Rachel B. Prete, DO - Pediatrics
If you’re having a baby, it’s natural to want the hospital where you plan to deliver to be baby friendly. But there’s more to that than being welcoming and providing good care.
A truly baby-friendly hospital has a “baby first” culture, supported by practices that are implemented by every team member, all designed to support both baby and mom, with particular emphasis on helping babies get the superior nutrition they need through breastfeeding.
Orlando Health Winnie Palmer Hospital for Women & Babies earned the international recognition as a Baby-Friendly birth facility — one that provides the optimum level of care for breastfeeding moms and babies.
The Baby-Friendly designation is an initiative sponsored by the World Health Organization (WHO) and the United Nations Children’s Fund (UNICEF). To earn the designation, hospitals must use evidence-based practices that help moms recognize their babies’ feeding cues. Practices such as having the baby go skin-to-skin with mom immediately following delivery, keeping moms and infants together 24 hours a day, or feeding the baby on demand versus a schedule are strategies that lead to a better breastfeeding outcome.
For the past three years, Winnie Palmer Hospital for Women & Babies has implemented Baby-Friendly practices that spanned the hospital and involved every team member. Whether a nurse, administrator, physician or cafeteria worker, all received education on the benefits of breastfeeding and how hospital practices support it.
Together, the team at Winnie Palmer Hospital for Women & Babies implemented the Ten Steps to Successful Breastfeeding, which forms the basis of the Baby-Friendly Hospital initiative. To be designated as Baby-Friendly, every facility providing maternity services and care for newborn infants needs to:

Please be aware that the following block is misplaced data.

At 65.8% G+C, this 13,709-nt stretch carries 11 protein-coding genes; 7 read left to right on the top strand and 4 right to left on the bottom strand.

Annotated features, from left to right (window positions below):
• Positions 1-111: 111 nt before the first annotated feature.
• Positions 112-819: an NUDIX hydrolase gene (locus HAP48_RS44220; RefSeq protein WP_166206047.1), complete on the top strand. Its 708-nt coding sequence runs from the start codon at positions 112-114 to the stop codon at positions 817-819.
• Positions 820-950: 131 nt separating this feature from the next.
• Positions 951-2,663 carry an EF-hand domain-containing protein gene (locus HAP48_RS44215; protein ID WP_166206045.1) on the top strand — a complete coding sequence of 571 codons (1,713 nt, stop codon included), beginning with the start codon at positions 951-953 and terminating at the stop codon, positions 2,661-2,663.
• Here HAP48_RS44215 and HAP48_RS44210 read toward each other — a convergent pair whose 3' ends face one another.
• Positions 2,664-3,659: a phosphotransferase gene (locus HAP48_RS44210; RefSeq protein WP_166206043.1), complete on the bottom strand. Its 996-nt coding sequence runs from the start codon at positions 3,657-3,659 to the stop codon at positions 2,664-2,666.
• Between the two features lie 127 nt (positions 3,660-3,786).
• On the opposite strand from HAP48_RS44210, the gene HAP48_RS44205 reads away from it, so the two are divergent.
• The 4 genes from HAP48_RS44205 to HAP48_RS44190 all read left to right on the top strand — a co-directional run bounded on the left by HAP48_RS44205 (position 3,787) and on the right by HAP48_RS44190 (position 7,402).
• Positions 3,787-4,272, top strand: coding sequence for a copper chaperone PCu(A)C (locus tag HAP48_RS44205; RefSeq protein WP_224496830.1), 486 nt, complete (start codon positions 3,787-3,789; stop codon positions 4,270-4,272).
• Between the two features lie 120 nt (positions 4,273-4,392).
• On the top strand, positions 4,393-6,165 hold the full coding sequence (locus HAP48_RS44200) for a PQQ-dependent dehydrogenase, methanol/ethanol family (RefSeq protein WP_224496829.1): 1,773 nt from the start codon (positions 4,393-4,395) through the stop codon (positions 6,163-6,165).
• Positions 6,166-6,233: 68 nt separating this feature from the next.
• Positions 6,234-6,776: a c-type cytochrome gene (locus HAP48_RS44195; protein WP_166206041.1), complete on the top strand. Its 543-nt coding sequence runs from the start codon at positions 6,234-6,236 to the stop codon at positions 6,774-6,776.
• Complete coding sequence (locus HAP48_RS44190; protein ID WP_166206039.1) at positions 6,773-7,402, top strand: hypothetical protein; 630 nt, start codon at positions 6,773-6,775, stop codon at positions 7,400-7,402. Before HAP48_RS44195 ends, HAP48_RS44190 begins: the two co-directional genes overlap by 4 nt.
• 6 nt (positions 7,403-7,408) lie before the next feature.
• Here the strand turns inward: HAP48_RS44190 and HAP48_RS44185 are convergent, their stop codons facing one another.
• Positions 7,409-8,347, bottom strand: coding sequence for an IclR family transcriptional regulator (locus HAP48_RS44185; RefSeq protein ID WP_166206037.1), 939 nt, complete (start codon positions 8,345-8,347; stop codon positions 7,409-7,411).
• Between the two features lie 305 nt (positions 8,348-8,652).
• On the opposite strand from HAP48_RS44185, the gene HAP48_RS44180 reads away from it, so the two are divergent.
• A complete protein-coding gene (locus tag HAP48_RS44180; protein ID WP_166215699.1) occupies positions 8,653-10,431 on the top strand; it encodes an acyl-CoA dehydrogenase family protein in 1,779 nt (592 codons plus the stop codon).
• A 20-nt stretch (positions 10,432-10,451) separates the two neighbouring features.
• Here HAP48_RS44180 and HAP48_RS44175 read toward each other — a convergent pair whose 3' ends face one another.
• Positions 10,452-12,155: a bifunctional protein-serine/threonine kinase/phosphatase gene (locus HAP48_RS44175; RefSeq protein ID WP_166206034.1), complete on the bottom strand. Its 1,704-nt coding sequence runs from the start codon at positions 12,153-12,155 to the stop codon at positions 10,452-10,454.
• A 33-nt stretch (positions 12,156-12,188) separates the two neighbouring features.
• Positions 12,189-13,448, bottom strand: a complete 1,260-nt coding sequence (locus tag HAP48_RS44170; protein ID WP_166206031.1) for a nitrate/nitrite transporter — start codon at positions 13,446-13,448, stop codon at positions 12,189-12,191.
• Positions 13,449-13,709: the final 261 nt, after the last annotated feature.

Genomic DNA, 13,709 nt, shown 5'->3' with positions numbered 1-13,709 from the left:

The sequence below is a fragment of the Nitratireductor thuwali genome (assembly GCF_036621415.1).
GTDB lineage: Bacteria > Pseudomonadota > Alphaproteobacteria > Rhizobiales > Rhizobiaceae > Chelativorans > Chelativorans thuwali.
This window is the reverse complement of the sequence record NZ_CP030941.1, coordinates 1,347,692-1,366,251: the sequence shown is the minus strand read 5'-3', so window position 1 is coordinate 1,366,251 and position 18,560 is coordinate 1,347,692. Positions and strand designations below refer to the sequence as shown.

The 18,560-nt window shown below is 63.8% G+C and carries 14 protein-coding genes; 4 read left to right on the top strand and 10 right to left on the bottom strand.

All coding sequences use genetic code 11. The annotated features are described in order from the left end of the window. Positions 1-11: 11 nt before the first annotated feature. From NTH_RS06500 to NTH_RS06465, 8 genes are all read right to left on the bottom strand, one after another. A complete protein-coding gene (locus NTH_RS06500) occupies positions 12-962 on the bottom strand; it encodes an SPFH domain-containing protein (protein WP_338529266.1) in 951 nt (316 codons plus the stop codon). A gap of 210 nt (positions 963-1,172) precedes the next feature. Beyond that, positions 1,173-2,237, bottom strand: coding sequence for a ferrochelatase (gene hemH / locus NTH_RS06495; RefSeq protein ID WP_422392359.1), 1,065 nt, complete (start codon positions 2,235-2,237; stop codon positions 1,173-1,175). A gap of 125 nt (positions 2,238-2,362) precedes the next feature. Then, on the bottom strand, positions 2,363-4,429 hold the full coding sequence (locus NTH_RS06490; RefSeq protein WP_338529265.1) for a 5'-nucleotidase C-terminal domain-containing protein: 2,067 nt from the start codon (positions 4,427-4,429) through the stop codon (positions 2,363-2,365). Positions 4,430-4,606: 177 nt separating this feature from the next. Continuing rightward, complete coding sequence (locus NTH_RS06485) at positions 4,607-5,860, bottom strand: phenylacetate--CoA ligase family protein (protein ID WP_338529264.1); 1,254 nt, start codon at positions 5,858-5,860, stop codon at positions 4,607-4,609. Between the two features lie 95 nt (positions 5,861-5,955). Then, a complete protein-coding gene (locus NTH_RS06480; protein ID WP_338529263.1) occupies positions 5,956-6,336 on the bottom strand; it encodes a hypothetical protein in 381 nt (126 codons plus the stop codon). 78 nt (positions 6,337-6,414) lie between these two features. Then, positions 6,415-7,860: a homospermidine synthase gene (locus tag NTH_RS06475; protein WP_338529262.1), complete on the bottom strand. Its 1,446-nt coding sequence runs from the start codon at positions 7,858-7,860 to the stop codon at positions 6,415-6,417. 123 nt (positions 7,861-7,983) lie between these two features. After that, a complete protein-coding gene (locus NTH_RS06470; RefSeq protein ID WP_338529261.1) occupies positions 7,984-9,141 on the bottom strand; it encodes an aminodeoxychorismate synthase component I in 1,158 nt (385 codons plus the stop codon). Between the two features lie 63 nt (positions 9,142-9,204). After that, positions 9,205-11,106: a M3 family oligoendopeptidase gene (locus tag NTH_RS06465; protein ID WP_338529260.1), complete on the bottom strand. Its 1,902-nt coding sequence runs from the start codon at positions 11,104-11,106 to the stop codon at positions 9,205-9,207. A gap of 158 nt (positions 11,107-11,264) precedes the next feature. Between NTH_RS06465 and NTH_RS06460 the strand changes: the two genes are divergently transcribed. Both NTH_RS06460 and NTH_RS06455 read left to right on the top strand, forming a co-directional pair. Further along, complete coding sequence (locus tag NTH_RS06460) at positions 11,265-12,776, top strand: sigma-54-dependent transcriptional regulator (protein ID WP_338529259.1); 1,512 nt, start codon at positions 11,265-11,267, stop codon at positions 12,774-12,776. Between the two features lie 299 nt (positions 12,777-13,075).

Winnie Palmer Hospital for Women & Babies also changed its practices following the baby’s birth. With around-the-clock rooming-in, more care is delivered at the bedside instead of in the nursery, including the first bath and administering vaccinations. This way, a mom can continue bonding with her newborn and provide comfort during these new experiences.
This closeness also helps mom learn to respond to the baby’s feeding cues. In the past, moms were told to feed their newborns every two to three hours. Recognizing that babies get hungry on different schedules, doctors now advise feeding on demand or whenever the baby displays hunger cues, such as licking, smacking or rooting around. This way, moms can breastfeed before their baby begins to cry from hunger.
Ninety percent of moms who plan to deliver at Winnie Palmer Hospital for Women & Babies say they plan to breastfeed their babies, and 80 percent say they want to breastfeed exclusively. Numerous studies site the benefits of breastfeeding for both mom and baby, but not everyone wants to or is able to breastfeed. We support all moms and their choices, and want to provide you with the education needed to make the best decisions.
For more information about our Baby-Friendly culture, contact us at Orlando Health Winnie Palmer Hospital for Women & Babies.